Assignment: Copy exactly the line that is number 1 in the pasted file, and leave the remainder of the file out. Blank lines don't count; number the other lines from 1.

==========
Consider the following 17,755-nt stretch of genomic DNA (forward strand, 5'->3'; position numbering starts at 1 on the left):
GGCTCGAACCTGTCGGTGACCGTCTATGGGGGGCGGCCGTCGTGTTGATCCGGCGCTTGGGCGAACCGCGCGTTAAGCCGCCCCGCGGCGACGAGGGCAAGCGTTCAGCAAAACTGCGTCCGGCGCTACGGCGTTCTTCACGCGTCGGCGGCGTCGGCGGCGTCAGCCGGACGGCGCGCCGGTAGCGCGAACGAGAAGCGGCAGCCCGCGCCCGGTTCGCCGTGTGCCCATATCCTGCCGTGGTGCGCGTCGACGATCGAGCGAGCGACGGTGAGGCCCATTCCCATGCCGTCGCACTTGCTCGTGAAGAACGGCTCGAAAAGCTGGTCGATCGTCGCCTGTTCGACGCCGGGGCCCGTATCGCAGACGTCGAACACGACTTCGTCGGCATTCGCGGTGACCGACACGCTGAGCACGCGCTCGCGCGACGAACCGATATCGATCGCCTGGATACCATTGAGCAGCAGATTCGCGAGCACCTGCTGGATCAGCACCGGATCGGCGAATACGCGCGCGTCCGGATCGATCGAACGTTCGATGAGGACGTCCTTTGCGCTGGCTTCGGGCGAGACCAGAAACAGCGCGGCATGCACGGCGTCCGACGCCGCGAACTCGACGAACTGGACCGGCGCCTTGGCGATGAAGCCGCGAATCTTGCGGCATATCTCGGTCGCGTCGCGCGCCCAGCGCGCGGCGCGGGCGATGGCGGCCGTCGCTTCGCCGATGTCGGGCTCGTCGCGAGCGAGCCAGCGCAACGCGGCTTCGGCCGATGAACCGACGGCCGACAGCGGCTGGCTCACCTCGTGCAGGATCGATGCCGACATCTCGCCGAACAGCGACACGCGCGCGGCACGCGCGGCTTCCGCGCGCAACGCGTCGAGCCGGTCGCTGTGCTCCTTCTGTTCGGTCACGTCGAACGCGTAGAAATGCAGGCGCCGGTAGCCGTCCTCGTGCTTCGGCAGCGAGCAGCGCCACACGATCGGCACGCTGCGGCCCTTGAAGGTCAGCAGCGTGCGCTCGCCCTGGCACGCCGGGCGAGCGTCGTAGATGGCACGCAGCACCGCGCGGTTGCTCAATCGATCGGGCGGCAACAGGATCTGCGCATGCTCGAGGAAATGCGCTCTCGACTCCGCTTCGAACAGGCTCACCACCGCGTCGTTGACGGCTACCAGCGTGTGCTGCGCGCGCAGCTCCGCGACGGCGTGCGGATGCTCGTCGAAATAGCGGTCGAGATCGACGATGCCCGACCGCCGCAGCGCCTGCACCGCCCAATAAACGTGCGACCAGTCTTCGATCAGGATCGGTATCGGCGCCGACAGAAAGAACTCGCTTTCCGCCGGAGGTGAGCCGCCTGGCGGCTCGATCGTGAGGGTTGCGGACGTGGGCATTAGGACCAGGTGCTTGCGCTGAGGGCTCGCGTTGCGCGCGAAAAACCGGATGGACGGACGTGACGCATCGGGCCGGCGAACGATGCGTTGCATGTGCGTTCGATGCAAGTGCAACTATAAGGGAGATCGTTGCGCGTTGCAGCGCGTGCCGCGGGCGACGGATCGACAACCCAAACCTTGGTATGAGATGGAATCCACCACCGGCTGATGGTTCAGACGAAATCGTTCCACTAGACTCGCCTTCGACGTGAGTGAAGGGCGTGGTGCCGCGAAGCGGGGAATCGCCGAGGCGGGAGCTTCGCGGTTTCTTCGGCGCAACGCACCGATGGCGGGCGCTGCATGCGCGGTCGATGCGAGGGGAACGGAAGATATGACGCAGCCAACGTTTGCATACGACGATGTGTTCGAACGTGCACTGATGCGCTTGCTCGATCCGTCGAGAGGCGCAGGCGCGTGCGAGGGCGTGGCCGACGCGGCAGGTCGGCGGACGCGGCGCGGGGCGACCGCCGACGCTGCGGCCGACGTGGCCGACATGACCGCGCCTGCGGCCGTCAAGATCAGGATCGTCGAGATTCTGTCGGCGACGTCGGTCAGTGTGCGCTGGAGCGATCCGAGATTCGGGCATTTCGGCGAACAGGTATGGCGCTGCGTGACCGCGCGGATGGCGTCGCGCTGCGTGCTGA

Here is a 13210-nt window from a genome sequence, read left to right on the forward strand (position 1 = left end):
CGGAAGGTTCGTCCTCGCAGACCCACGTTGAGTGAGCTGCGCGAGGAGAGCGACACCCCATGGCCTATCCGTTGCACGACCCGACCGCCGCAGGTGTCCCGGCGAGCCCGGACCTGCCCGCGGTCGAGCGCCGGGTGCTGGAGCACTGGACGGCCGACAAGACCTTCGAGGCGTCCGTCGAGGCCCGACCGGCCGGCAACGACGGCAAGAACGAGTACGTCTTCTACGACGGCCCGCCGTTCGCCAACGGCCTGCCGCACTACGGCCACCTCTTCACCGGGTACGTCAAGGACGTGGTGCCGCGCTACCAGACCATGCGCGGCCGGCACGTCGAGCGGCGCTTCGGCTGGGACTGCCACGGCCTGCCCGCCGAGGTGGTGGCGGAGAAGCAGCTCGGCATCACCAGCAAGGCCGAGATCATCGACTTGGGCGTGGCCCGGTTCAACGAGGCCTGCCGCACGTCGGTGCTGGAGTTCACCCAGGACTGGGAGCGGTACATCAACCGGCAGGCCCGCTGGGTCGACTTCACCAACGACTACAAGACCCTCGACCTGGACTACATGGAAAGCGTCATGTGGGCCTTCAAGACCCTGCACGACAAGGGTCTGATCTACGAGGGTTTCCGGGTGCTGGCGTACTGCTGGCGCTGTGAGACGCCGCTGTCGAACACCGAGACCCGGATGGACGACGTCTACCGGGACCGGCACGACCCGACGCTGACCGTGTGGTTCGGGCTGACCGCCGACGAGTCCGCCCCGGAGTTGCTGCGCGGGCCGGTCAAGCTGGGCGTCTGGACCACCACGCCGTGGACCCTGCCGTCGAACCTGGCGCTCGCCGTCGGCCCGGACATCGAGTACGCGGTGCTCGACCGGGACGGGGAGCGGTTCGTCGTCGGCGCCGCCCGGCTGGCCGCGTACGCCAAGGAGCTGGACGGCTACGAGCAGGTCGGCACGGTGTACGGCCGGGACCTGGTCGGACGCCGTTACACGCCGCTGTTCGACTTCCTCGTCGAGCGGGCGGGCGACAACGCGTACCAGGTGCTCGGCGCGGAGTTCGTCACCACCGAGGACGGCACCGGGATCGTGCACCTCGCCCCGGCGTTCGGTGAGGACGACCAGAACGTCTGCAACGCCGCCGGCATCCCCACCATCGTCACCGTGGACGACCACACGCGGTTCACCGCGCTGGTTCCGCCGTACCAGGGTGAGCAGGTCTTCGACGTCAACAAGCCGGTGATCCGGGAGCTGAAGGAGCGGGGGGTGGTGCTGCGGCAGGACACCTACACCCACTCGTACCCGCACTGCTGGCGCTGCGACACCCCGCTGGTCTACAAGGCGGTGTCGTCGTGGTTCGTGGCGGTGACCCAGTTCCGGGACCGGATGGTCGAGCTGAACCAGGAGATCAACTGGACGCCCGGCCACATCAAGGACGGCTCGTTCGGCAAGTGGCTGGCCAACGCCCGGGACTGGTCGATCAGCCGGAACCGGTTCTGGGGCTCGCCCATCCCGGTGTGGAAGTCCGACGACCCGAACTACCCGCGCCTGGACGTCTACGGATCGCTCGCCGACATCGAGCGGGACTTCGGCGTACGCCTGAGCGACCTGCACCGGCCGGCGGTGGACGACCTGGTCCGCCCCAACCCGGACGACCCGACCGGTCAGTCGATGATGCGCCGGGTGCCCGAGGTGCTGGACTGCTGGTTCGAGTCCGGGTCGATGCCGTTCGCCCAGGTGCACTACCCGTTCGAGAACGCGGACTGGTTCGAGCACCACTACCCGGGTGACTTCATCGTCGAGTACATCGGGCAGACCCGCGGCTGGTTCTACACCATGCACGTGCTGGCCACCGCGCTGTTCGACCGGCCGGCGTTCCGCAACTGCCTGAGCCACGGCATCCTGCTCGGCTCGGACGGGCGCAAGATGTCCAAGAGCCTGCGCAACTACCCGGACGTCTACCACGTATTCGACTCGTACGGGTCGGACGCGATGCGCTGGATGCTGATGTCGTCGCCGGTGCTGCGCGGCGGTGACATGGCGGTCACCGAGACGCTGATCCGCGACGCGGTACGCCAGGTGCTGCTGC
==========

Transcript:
Consider the following 17,755-nt stretch of genomic DNA (forward strand, 5'->3'; position numbering starts at 1 on the left):